Today’s best story comes from the BBC’s Lisa Morrow in Turkey.
She says the seemingly modern idea of paying it forward actually goes back centuries. It’s called askıda ekmek and relates specifically to paying it forward with bread.
She reports: ‘At my local bakery in Göztepe, near Kadıköy on the Asian side of Istanbul, everything is made on the premises in a wood-fired oven tucked away at the back.
‘Any space not taken up by the 1,200 white loaves they produce a day is filled with baguettes, rolls, rye, multigrain and cornbread, as well as cakes, biscuits and pastries.
Bread for Free
‘Amidst the constant flurry of customers, I’ll sometimes see the owner give someone a loaf of bread without any money changing hands. At other times a customer will pay for two loaves of bread but only take one.Is there bread on the hook?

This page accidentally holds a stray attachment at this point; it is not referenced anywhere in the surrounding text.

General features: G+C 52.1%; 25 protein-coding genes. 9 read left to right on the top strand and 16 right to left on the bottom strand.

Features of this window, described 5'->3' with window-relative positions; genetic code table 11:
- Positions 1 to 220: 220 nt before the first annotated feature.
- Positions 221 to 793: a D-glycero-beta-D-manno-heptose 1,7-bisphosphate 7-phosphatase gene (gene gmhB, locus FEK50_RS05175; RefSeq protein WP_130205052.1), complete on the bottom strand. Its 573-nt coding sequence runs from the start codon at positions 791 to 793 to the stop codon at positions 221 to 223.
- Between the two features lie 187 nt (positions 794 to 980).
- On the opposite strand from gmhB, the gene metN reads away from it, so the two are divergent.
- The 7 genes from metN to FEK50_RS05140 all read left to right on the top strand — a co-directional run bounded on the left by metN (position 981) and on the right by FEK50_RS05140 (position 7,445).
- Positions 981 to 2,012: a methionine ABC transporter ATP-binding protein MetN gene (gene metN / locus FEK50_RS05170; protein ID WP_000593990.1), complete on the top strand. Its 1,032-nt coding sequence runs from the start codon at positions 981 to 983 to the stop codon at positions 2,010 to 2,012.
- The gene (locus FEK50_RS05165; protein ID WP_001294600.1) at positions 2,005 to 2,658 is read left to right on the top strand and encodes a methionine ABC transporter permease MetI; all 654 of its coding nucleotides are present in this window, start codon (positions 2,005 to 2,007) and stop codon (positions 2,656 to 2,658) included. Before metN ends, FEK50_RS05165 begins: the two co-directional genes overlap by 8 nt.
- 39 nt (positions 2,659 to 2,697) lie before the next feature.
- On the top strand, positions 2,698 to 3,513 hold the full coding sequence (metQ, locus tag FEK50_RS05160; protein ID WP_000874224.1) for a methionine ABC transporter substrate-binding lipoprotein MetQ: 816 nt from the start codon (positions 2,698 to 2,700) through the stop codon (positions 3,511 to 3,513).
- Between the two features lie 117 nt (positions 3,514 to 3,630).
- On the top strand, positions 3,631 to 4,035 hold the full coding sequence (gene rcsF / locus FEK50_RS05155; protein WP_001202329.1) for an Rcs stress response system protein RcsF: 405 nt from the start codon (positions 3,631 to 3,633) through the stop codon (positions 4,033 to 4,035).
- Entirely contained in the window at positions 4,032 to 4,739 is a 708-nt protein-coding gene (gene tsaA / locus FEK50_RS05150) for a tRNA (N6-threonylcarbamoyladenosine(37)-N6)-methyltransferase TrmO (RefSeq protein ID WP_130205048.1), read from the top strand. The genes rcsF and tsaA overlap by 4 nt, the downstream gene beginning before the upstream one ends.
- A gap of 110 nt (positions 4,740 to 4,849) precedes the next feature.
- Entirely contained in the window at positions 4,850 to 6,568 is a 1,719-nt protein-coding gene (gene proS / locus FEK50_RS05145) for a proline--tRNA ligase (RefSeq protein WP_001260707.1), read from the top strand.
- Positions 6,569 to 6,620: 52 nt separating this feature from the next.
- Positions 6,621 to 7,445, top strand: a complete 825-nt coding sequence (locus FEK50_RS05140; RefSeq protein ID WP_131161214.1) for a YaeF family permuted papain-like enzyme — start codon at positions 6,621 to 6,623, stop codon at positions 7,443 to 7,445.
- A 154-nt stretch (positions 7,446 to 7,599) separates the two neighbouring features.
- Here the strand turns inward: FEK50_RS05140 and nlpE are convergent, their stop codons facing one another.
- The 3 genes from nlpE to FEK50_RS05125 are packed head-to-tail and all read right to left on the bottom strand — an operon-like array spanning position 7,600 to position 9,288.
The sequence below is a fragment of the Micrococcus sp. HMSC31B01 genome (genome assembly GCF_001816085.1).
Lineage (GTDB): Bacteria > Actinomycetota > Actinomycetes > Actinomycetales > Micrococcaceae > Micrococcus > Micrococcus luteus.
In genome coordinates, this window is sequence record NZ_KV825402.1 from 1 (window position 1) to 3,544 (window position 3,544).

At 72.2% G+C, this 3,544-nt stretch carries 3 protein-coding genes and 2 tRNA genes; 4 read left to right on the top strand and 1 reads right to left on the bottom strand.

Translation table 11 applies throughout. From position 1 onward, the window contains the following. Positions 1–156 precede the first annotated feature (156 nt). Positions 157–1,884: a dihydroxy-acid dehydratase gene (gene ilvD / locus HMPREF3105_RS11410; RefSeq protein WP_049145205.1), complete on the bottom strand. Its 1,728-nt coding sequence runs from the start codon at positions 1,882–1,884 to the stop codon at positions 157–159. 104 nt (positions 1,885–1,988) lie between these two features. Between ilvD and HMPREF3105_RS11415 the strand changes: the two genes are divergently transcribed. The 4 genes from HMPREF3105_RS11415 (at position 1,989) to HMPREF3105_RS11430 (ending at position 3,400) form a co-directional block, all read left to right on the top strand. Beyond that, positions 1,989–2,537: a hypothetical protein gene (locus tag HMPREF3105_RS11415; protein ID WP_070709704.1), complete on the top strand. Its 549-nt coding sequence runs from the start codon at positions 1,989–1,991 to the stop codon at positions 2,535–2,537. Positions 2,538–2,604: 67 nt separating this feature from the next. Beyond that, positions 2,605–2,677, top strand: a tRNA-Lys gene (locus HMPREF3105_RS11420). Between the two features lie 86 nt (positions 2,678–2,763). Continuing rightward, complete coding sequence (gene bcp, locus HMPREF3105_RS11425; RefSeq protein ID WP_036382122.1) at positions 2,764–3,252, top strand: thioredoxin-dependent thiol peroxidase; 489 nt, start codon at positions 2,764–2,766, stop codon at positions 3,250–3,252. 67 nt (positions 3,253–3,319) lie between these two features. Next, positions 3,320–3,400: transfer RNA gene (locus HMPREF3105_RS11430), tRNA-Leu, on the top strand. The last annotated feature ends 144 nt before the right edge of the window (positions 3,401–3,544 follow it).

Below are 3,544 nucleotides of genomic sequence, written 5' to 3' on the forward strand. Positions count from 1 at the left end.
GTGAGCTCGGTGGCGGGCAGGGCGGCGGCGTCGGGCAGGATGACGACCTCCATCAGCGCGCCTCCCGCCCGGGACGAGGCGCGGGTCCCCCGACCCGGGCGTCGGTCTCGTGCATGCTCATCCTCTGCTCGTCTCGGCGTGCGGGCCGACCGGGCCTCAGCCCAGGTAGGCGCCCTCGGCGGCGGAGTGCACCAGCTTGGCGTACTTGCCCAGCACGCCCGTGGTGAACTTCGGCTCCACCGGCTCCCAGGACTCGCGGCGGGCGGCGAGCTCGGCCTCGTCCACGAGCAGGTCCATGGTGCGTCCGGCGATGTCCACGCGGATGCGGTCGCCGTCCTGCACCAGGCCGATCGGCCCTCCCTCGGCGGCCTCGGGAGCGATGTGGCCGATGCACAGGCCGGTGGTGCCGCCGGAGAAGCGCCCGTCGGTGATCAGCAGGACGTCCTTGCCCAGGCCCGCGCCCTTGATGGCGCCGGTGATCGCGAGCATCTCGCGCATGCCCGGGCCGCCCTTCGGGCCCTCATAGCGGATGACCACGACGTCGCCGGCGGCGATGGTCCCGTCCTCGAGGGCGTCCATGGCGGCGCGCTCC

The giving of ekmek (bread) is of special importance in Turkey
‘Askıda ekmek, which means “bread on a hanger” or “suspended bread”, has its roots in Islam, the dominant religion in the country.
‘It works like this: you go to a bakery and pay for two loaves of bread but only take one.
‘On paying for the bread, you tell the person who takes the money that one of them is askıda ekmek. Your contribution is bagged and hung together with others so when people come in throughout the day and ask, “Askıda ekmek var mi?” (“Is there bread on the hook?”), they can take a loaf for free.’ This story and more at BBC News — < https://www.bbc.com/news >